Wow, interesting tidbid of information! I put the crystal set back into the housing and screwed the endcap back on after the pictures, so I think I'm OK. Once they absorb moisture, can it cook back out from heat generated by the lasing process?
 
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Re: Help request for replacing a laser diode assem

MTWallet said:
[quote author=ElektroFreak link=1230744297/40#49 date=1232087182]The board that will be driving this module, is it the same as was driving it before?...I recommend shorting out any capacitors on the board prior to connecting the laser diode as they can discharge suddenly and kill the diode instantly.
Yes it is the driver that is built into the mainboard of the mobolazer unit.  I'm not too worried about it not working, I'm just trying to fit all the pieces of information together that have been so graciously provided by you folks here on this forum.  I had read about discharging the cap before attaching the LD, so I had planned on doing that, but thanks for the reminder.  Would I have to do each cap individually, or could I just shunt the + & - pins of the driver output?[/quote]


The absolute safest method would be to short them each out, but you should be able to just shunt the + & - pins.

Also, Nd:YVO[sub]4[/sub] and KTP (the kinds of crystals used in green lasers) are not too hygroscopic. I have yet to have any of my green crystals be adversely affected by moisture during short-term storage. Over the long term, moisture absorption may be more of a concern, but I've never really kept any in storage for more than a week or two.. Other nonlinear crystals like LBO, BBO, and LiNBO[sub]3[/sub] can be much more so, however, and can disintegrate in a matter of hours if left unprotected.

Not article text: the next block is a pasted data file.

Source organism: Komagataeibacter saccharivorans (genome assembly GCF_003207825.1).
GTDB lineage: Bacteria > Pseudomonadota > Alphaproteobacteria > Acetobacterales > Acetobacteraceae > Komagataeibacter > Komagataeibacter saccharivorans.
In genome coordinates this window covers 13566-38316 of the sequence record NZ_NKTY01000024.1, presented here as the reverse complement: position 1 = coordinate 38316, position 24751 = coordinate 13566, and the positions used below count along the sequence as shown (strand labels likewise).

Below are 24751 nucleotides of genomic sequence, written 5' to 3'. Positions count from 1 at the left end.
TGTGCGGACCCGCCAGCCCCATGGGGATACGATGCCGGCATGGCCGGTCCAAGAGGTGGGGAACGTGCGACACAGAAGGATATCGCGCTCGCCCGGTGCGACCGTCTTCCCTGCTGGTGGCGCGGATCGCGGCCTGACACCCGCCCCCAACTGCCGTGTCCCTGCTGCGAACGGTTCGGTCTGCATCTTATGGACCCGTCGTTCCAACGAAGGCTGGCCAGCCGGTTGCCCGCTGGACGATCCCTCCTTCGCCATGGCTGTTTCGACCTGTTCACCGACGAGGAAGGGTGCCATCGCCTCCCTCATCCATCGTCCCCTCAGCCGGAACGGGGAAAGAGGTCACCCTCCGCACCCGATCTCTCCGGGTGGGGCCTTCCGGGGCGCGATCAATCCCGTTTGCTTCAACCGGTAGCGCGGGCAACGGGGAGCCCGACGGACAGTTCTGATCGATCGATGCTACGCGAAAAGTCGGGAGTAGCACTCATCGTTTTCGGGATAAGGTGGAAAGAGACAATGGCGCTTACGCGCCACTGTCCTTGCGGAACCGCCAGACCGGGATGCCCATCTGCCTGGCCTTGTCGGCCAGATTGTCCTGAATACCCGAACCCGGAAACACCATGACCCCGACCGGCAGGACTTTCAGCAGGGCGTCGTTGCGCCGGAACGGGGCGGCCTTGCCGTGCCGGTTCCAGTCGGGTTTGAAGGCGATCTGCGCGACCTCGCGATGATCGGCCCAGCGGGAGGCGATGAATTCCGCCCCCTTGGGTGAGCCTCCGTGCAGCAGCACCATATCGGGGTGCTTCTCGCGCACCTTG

MTWallet

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Re: Help request for replacing a laser diode assem

OK, got the dummy load built tonight and hooked it up to the driver output pins.  As suspected, the voltage dropped when under load, I was getting a consistent reading of 2.4V using three 1N4001 diodes.  However, I'm not sure about the readings I was getting from across the resistor, it measured a 1.4OHM with the DMM, but I am getting a reading of 0.3 on the 200mV setting of the DMM.  Would that mean it is putting out 60mA?  Seems awful small if that is correct.  Just checking to see if my math is right...